Brands need to create their own interest in a “boring” 2013
Let’s not beat around the bush – compared to last year 2013 looks like it might be destined to be a little forgettable. No major sporting events, no royal birthdays, no major cultural events. Yawn.
Kate & Wills, Gawd bless ‘em, are doing their bit in giving us a baby, but other than that we are a bit low on things to celebrate this year.
However, through optimistic eyes a year of cultural scarcity is actually a great challenge for advertisers.
Last year, also saw an ever-increasing inquisition in to the establishment and in to the authenticity of brands themselves, so more than ever, brands have few places to hide.
To stand out amongst the competition, brands will need to work harder to create their own stories and be more imaginative and genuine in the way they communicate.
Brands must also fundamentally address how they increase the quality of life of those that use them, asking themselves: “How can we add value?” Not “How can we attach ourselves to value?”
To do this, meaningful innovation will be critical and I believe it will be through the use of data and content that successful brands create meaning. There were 20 billions apps downloaded on Apple devices last year; most would consider themselves innovative, very few get opened every morning and thus can claim to be meaningful.
In this new world of earned media, brands need to think about themselves as publishers not advertisers. Content marketing was the buzzword of Q4 and is a sure fire way to becoming more meaningful and engaging, but also reducing costs on paid media.
Good content adds value to both the brand and the consumer.
Take a brand like Red Bull; they have a long history of creating events and content that elevates (pun intended) the brand above its core purpose. Felix’s sky dive not only broke a record but also saw the brand contributing to progress of our planet.
This shows a clear lesson in how creativity can deliver brand value through meaningful content and planners need to take note of this.
Sainsbury’s has already seen the advantage of this by making content a central pillar of it’s marketing, merging its content and digital teams to deliver the strategy.
Those brands that create meaning from the data that they collect will be truly valued by consumers.
In recent years we have seen an empowered consumer able to collect real time data about many aspects of their lives; data has become less ‘scary’ and more ‘useful’ to people. Just think about the proliferation of apps that help you exercise more, drink less or lose weight.
The culture of constant connectivity will particularly impact the retail sector, with the OFT’s findings on how businesses are using consumer information being published in the Spring.
I foresee that econometrics and web analytics will become closer cousins and digital data such as Google Analytics will be used to forecast sales behaviour both on & offline. Expect to see a much greater focus on targeted and personalisation as first and third party data sets are fused to create powerful opportunity.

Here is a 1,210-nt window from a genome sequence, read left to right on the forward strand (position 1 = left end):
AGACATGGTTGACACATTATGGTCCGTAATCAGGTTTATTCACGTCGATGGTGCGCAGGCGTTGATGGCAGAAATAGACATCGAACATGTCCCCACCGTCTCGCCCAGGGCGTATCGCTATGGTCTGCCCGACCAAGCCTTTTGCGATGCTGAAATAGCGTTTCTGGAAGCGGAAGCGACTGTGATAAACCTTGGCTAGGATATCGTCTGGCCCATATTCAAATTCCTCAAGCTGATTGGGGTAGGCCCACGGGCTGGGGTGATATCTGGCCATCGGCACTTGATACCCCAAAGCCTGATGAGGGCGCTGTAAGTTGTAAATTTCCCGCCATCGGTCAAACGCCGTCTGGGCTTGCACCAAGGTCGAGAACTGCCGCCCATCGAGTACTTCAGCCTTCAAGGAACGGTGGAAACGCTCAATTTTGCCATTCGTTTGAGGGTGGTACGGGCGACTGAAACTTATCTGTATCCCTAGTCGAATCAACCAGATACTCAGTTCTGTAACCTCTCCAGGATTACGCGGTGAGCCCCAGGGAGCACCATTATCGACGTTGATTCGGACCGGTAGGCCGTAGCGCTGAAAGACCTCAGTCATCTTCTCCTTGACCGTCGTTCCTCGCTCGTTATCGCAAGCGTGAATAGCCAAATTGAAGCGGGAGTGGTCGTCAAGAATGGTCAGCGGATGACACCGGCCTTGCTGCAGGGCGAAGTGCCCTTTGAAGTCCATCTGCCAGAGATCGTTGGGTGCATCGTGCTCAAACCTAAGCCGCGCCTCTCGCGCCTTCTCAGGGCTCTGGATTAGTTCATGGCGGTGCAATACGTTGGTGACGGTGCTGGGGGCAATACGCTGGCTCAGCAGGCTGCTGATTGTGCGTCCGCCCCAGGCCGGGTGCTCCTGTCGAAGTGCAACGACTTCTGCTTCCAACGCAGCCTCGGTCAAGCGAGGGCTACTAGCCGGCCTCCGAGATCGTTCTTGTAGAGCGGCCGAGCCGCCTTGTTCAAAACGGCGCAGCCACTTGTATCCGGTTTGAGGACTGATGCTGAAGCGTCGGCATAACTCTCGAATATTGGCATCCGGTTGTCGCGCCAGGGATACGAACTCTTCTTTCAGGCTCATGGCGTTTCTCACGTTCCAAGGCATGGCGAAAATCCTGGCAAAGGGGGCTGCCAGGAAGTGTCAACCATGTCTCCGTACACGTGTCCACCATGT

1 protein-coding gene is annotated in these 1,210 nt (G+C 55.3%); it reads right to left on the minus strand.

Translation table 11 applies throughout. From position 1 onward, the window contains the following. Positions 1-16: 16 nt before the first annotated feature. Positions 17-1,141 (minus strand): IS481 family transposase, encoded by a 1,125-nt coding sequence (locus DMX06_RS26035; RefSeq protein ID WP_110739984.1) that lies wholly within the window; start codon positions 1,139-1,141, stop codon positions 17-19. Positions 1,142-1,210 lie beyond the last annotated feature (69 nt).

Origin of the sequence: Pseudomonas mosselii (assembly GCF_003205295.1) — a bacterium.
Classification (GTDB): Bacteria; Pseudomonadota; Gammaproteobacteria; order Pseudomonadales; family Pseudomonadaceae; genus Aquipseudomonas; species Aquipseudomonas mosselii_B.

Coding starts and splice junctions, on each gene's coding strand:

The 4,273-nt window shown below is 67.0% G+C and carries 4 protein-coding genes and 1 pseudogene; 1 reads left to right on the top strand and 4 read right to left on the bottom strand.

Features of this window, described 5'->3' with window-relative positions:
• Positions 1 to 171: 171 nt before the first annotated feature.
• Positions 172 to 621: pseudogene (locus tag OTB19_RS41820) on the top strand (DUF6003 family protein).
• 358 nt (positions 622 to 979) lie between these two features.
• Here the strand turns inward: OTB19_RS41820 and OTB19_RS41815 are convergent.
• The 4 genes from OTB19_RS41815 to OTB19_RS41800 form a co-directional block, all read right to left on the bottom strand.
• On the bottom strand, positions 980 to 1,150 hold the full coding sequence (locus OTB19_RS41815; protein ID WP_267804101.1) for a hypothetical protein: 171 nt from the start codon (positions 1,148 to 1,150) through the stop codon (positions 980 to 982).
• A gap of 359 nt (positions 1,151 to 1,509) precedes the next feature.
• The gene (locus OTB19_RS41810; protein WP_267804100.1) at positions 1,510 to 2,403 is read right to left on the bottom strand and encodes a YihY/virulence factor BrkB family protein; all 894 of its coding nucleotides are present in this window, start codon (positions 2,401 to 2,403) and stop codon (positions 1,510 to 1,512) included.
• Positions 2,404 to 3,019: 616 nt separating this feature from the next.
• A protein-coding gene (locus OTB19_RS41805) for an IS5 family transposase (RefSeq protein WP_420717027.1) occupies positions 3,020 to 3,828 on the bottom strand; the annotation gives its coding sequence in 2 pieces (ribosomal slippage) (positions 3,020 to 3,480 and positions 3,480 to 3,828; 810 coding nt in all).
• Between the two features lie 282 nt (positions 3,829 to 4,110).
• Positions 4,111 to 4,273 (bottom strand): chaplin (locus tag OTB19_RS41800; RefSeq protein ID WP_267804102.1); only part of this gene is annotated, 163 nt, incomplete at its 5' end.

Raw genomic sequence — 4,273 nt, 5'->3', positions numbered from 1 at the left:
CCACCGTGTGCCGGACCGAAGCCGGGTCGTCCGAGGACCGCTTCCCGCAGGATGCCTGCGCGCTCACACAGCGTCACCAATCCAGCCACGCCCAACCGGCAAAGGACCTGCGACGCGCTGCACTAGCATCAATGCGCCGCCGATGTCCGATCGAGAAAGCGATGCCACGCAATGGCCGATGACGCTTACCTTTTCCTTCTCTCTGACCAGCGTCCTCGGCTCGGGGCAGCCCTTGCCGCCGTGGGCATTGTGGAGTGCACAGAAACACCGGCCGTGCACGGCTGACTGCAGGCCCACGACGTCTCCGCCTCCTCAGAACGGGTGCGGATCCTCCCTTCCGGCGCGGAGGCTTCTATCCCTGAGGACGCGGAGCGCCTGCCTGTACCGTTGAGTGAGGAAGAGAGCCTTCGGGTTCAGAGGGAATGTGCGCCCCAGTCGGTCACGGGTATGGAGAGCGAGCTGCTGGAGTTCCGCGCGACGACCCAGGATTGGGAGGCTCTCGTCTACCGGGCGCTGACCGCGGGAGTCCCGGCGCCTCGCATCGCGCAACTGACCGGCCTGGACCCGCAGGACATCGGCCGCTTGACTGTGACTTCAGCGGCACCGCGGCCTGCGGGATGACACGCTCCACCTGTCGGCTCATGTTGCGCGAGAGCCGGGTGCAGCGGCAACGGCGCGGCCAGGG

Being sick of hearing the phrase “the year of mobile”, I think 2013 will be about “Meaningful Mobile” and data that delivers value for the customer as well as benefit to business. 43% of marketers said that mobile optimisation was one of their priorities for 2013.
I also predict that mobile will become more central to “Connected TV” and that there will be as many TV & mobile cases in 2013 as there were TV and social in 2012.
Brands will also increasingly embed sustainability into their supply chains and / or partnerships.
Despite the considerable debate about the long and short term value of sustainability, more and more brands are fundamentally changing the way that they operate (some because they want to ‘behave’ better, others because it can lead to cost savings) providing interesting potential for marketing, so long as they’re delivered in the right, unique way – such as Chipotle.
This isn’t brands telling stories that they have made up; it is brands telling their specific story. That might be a sustainability story, but it could equally be some other purpose or mission.
In short, in 2013 innovation will be key in making sure the year is interesting.
The creative industries have been oft criticised during these recession years but never has there been more opportunity for creativity. What seems to hinder many is that creativity now emanates from a variety of different places, which for me is what makes it both interesting and challenging.
Creativity must come from all parts of an advertiser or agency and is the one skill that unites us all. There should be creativity when it comes to creative work, creativity in relation to data collection and usage , greater creativity in content & mobile and in the way sustainable enterprises are actioned.
It’s up to all of us to make sure that 2013 in Blighty doesn’t sit in the shadow of the Olympics and the Golden Jubilee.